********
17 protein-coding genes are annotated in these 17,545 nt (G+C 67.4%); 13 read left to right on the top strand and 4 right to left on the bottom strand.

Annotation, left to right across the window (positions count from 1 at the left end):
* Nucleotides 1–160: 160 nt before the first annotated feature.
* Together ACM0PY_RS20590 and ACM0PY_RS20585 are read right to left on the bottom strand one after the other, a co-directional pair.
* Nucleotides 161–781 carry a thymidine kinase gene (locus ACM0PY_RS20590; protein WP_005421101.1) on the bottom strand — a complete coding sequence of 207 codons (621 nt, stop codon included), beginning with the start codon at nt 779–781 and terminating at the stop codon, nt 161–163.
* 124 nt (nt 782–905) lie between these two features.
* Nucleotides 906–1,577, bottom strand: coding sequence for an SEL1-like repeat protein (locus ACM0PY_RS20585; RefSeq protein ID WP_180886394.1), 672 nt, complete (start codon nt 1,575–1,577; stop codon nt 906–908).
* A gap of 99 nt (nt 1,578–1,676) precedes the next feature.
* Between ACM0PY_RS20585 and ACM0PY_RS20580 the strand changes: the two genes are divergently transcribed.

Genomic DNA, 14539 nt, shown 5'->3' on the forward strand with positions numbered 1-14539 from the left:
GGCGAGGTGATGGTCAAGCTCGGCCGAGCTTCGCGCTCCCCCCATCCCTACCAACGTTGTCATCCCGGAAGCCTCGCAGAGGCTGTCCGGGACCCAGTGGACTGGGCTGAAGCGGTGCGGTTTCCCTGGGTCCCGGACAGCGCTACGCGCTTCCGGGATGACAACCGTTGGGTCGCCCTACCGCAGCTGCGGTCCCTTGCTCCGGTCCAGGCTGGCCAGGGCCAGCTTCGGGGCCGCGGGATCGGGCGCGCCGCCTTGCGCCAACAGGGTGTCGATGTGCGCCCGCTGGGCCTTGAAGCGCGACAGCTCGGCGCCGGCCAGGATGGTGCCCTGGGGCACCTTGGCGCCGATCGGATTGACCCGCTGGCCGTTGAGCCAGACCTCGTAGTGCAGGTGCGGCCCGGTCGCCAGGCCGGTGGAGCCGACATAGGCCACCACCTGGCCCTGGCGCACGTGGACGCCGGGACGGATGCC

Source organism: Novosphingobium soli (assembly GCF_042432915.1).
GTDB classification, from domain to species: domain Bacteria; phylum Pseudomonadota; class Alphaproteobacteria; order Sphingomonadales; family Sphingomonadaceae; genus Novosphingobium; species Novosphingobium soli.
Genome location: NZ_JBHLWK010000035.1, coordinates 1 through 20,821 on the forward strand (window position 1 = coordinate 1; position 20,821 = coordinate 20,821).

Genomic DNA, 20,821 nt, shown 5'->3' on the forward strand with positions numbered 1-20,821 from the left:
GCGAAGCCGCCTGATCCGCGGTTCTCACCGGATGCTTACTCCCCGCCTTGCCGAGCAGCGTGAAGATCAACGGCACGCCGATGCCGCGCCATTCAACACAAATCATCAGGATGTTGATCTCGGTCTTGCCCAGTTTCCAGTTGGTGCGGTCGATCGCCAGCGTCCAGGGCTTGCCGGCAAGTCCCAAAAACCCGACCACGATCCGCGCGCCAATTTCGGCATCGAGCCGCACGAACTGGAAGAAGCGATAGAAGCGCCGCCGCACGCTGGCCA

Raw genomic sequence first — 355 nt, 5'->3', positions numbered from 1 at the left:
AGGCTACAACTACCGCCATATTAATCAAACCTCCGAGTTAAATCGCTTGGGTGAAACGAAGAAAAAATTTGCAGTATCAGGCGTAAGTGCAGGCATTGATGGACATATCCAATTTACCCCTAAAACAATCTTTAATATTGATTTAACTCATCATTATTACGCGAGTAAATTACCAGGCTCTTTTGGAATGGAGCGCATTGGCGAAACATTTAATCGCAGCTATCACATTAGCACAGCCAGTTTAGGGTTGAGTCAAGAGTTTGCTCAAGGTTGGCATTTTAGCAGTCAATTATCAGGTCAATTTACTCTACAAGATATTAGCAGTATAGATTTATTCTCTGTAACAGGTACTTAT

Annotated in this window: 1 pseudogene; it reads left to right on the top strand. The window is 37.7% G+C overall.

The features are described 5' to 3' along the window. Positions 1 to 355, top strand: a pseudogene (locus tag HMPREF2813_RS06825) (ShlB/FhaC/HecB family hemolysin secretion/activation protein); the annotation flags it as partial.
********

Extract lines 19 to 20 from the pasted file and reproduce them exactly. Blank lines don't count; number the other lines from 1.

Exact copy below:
Annotated in this window: 1 pseudogene; it reads left to right on the top strand. The window is 37.7% G+C overall.

The features are described 5' to 3' along the window. Positions 1 to 355, top strand: a pseudogene (locus tag HMPREF2813_RS06825) (ShlB/FhaC/HecB family hemolysin secretion/activation protein); the annotation flags it as partial.